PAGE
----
Letting Go

I have problems with letting go. Of anything. I find it hard to accept change once I’m invested in a certain thing or situation. This includes everything from types of food to my recently finished thesis, from old friendships I know just aren’t worth hanging onto to people in my life I know are toxic. Let’s talk about that last one.

Toxic people come and go from our lives. Sometimes they go because we’re strong enough to push them out, and sometimes they go because they found someone else’s life to pollute. They come in the shape of friends, lovers, partners, and even family members. Sometimes it’s difficult to know that a person is toxic. Sometimes you know they’re toxic but you ignore it in hopes that things will be good again. I think everyone can relate to this – hanging on to something they know they should let go of. We do this because we remember the good surrounding people; the times they made us feel good, the times they were good to us, and the goodness they inspired in us. We disregard the times they make us feel bad, the times they are bad to us, and the badness they bring out of us because maybe it’s just a phase and the good times are just around the corner again.

At the end of my undergrad I became involved in such a thing. I call it a ‘thing’ because relationship just wouldn’t be appropriate. We were friends, so I guess you could call it a friendship, yet ‘thing’ still feels like a better fit. We were unbearably similar. It meant that everything was extreme; we could never just be. All of our worst traits were brought out and everything was a competition – who could be ruder, who could be more hurtful, who could care the least. And because neither of us were the type to talk about our feelings, none of this was supplemented with the knowledge that we did in fact care for one another. It was all guess work.

I’m not the type of person to play games – which is probably why I am horrific at dating. I don’t wait two hours before texting back and I don’t pretend I’m not free the first time someone asks to do something, I don’t play coy or pretend to be something I’m not. I’m unapologetically myself. If I come across as shy, it’s because I am. If I seem awkward, it’s because I am. If you think I’m rude, it’s because you’re either a bellend, or I like you and am comfortable.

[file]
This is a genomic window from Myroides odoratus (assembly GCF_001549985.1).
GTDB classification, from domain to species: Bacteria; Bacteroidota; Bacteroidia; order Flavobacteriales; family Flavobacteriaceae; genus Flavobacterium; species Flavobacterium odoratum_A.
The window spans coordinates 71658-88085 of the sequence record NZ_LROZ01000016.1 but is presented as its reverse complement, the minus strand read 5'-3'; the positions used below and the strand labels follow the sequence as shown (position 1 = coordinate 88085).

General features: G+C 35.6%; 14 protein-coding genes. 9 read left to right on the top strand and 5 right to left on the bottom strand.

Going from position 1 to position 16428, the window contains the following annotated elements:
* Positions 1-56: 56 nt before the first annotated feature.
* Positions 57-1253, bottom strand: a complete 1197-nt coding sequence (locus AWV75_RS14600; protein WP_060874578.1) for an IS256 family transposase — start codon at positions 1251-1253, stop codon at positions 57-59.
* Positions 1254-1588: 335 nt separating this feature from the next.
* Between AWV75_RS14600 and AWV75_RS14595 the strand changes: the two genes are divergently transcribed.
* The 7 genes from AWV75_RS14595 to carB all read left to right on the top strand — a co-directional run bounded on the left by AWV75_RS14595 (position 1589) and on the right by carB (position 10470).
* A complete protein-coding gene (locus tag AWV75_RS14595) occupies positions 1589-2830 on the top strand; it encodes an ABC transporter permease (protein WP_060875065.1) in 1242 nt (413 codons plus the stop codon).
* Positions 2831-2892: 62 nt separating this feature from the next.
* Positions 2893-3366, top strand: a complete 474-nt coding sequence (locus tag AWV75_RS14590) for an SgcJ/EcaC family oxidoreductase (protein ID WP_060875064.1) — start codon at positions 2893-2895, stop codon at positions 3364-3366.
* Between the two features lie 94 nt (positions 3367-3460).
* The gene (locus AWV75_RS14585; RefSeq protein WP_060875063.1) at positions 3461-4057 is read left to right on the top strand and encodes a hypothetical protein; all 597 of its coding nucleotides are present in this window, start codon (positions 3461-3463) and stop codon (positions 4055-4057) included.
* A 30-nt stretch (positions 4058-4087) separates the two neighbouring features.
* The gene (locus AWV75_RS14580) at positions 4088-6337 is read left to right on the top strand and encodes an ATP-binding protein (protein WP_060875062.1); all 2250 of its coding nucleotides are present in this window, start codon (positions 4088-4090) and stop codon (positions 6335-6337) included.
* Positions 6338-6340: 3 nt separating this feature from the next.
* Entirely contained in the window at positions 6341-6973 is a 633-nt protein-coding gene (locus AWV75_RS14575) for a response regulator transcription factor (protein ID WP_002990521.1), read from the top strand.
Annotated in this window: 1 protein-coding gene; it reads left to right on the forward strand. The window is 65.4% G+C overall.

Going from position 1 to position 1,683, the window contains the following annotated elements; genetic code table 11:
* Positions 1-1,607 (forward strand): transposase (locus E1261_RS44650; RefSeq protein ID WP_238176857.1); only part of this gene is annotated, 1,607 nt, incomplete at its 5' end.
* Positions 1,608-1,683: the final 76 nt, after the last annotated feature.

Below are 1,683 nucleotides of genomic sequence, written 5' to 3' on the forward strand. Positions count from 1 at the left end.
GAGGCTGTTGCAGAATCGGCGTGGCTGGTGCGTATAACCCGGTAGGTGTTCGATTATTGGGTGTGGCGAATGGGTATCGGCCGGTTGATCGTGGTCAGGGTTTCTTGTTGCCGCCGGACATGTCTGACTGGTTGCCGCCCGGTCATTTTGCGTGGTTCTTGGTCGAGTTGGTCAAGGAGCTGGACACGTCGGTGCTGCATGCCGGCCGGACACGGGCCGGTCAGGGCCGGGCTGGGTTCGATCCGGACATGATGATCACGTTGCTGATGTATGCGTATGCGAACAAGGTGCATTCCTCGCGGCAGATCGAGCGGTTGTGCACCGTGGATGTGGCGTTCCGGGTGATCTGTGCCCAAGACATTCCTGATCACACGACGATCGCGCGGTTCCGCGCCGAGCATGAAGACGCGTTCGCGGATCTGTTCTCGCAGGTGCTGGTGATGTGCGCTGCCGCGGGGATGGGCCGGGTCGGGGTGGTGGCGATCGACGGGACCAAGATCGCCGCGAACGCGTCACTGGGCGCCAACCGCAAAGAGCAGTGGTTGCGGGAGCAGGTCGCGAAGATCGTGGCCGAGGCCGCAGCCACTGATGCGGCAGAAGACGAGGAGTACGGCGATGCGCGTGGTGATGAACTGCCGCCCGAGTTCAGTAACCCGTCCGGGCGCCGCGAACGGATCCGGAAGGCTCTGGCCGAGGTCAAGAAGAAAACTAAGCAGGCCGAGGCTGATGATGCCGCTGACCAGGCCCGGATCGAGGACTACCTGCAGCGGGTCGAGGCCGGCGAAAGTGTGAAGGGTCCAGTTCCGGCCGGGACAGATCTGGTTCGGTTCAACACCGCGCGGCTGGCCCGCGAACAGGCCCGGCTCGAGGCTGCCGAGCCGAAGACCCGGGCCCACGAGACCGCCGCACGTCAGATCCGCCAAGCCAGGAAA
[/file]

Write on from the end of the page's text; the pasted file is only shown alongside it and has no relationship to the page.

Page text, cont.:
That digression had a point, honestly. Our whole ‘thing’ was a game. And it tired me. But I let it carry on probably four months longer than it should have. Everyone around me told me to stop, and I knew they were right. He made me a version of myself that I didn’t like and he purposely made me feel bad about myself. It was a kind of toxic that simply needed to be cut, but I couldn’t do it. Despite all the game playing and the shit he put me through, with him I could be the most unedited, truest version of myself, whether it was a person I was proud of being or not. And it was hard to let go of that.

Of course, eventually, I did – that was a whole drama in itself. Obviously I felt better afterwards. I felt strong and empowered and proud of myself. Yet somehow I find myself making the same mistakes again and again. When will I learn?


3 thoughts on “Letting Go

  1. Pingback: Dealing With A Broken Vagina Gracelessly | Tackling Your Twenties Gracelessly

  2. First things first, just discovered your blog today and read the entire thing– have you invaded my brain? Love your writing! Second things second: those last two paragraphs tho. Like a punch to the gut– I so know those feels.

    • Ahh, thank you, that’s so sweet! Ohh, I’m sorry you have to know those feelings, but at least you’re not alone! It’s always nice to feel related to

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